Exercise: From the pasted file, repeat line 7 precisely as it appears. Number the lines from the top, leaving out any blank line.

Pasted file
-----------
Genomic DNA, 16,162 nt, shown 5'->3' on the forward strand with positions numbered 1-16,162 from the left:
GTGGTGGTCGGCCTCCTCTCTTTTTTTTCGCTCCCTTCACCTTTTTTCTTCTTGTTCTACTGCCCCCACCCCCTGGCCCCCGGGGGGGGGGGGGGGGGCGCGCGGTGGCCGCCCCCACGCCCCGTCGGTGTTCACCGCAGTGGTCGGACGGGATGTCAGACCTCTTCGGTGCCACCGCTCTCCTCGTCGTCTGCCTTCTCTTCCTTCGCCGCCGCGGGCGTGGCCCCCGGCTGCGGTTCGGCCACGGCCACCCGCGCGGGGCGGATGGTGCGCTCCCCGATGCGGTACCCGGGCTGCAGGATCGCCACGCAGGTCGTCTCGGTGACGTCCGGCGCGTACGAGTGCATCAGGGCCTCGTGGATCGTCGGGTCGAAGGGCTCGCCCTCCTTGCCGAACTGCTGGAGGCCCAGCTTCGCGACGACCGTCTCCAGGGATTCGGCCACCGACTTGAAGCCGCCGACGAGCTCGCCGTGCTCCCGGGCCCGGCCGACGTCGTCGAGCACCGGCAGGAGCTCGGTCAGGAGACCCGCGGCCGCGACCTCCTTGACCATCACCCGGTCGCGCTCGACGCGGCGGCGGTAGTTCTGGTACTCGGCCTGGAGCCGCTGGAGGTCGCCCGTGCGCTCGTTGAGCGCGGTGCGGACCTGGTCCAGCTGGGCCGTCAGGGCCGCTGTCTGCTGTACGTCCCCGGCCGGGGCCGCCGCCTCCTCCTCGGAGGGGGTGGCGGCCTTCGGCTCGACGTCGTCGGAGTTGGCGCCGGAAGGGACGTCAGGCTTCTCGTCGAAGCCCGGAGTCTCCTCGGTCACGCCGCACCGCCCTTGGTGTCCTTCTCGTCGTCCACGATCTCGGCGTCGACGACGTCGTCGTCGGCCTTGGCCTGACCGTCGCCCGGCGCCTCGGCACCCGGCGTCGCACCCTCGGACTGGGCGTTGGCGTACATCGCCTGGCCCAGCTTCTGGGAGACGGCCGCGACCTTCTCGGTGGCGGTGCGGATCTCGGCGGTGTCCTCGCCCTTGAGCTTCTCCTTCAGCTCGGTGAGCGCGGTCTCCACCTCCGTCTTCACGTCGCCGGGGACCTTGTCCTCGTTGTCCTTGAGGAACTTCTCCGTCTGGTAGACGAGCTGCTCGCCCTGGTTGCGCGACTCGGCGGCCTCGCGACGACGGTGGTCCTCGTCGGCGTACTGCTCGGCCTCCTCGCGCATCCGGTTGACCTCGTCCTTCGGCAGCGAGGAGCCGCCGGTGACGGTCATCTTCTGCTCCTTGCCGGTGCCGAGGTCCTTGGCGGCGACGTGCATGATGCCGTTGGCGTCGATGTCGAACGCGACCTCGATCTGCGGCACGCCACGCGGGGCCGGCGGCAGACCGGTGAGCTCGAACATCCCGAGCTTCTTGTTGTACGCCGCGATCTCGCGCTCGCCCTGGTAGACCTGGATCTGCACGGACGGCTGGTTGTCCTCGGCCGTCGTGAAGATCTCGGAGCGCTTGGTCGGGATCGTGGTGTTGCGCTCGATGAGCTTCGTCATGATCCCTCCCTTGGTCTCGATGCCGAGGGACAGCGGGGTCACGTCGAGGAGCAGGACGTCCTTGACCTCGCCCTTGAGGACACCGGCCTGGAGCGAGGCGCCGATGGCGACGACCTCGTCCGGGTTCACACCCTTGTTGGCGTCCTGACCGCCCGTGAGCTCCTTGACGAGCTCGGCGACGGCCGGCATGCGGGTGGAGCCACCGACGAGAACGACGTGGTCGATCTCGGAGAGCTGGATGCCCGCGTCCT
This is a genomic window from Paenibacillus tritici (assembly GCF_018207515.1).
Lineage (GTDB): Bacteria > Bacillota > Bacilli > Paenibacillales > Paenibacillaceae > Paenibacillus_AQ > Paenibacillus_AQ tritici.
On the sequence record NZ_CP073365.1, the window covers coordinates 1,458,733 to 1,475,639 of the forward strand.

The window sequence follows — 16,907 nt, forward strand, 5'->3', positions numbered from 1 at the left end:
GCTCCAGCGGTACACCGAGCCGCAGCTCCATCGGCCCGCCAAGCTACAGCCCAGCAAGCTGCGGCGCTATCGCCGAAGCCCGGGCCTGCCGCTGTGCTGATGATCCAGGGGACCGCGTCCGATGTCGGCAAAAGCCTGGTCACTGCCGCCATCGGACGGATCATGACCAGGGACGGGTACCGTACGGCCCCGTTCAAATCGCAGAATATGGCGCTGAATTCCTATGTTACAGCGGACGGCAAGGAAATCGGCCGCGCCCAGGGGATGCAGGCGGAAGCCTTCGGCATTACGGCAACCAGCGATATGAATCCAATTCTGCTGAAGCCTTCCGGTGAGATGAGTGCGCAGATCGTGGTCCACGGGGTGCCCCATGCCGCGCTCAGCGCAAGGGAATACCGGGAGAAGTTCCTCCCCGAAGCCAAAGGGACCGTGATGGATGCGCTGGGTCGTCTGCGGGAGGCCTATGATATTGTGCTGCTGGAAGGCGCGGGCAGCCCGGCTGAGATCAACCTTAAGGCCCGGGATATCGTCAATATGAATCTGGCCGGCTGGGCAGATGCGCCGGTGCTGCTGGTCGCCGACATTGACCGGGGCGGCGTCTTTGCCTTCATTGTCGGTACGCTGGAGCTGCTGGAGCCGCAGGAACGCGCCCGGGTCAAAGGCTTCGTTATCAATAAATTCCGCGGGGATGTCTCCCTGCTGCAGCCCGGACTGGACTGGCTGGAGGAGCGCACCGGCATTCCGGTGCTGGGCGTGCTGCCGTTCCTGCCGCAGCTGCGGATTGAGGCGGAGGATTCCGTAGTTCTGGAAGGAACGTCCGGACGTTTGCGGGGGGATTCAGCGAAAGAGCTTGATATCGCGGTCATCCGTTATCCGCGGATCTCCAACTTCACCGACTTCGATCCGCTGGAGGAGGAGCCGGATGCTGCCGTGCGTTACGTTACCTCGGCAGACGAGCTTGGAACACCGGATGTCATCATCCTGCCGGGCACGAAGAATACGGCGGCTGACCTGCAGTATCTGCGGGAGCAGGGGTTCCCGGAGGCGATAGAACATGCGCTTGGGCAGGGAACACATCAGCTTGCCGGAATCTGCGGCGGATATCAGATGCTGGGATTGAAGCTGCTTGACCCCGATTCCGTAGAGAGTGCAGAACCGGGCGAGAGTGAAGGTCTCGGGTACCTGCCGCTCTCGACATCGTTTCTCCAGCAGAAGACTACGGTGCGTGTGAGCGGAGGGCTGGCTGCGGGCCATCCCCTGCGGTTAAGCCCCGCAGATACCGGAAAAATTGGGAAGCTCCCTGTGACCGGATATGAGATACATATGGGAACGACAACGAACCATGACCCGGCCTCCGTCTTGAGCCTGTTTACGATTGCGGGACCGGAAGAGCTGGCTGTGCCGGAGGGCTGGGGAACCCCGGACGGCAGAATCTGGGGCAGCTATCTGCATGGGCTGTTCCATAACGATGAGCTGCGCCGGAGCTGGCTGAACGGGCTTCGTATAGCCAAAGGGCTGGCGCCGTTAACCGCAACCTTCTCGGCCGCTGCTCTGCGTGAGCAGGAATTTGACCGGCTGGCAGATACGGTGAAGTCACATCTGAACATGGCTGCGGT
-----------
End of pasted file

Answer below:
GCTCCAGCGGTACACCGAGCCGCAGCTCCATCGGCCCGCCAAGCTACAGCCCAGCAAGCTGCGGCGCTATCGCCGAAGCCCGGGCCTGCCGCTGTGCTGATGATCCAGGGGACCGCGTCCGATGTCGGCAAAAGCCTGGTCACTGCCGCCATCGGACGGATCATGACCAGGGACGGGTACCGTACGGCCCCGTTCAAATCGCAGAATATGGCGCTGAATTCCTATGTTACAGCGGACGGCAAGGAAATCGGCCGCGCCCAGGGGATGCAGGCGGAAGCCTTCGGCATTACGGCAACCAGCGATATGAATCCAATTCTGCTGAAGCCTTCCGGTGAGATGAGTGCGCAGATCGTGGTCCACGGGGTGCCCCATGCCGCGCTCAGCGCAAGGGAATACCGGGAGAAGTTCCTCCCCGAAGCCAAAGGGACCGTGATGGATGCGCTGGGTCGTCTGCGGGAGGCCTATGATATTGTGCTGCTGGAAGGCGCGGGCAGCCCGGCTGAGATCAACCTTAAGGCCCGGGATATCGTCAATATGAATCTGGCCGGCTGGGCAGATGCGCCGGTGCTGCTGGTCGCCGACATTGACCGGGGCGGCGTCTTTGCCTTCATTGTCGGTACGCTGGAGCTGCTGGAGCCGCAGGAACGCGCCCGGGTCAAAGGCTTCGTTATCAATAAATTCCGCGGGGATGTCTCCCTGCTGCAGCCCGGACTGGACTGGCTGGAGGAGCGCACCGGCATTCCGGTGCTGGGCGTGCTGCCGTTCCTGCCGCAGCTGCGGATTGAGGCGGAGGATTCCGTAGTTCTGGAAGGAACGTCCGGACGTTTGCGGGGGGATTCAGCGAAAGAGCTTGATATCGCGGTCATCCGTTATCCGCGGATCTCCAACTTCACCGACTTCGATCCGCTGGAGGAGGAGCCGGATGCTGCCGTGCGTTACGTTACCTCGGCAGACGAGCTTGGAACACCGGATGTCATCATCCTGCCGGGCACGAAGAATACGGCGGCTGACCTGCAGTATCTGCGGGAGCAGGGGTTCCCGGAGGCGATAGAACATGCGCTTGGGCAGGGAACACATCAGCTTGCCGGAATCTGCGGCGGATATCAGATGCTGGGATTGAAGCTGCTTGACCCCGATTCCGTAGAGAGTGCAGAACCGGGCGAGAGTGAAGGTCTCGGGTACCTGCCGCTCTCGACATCGTTTCTCCAGCAGAAGACTACGGTGCGTGTGAGCGGAGGGCTGGCTGCGGGCCATCCCCTGCGGTTAAGCCCCGCAGATACCGGAAAAATTGGGAAGCTCCCTGTGACCGGATATGAGATACATATGGGAACGACAACGAACCATGACCCGGCCTCCGTCTTGAGCCTGTTTACGATTGCGGGACCGGAAGAGCTGGCTGTGCCGGAGGGCTGGGGAACCCCGGACGGCAGAATCTGGGGCAGCTATCTGCATGGGCTGTTCCATAACGATGAGCTGCGCCGGAGCTGGCTGAACGGGCTTCGTATAGCCAAAGGGCTGGCGCCGTTAACCGCAACCTTCTCGGCCGCTGCTCTGCGTGAGCAGGAATTTGACCGGCTGGCAGATACGGTGAAGTCACATCTGAACATGGCTGCGGT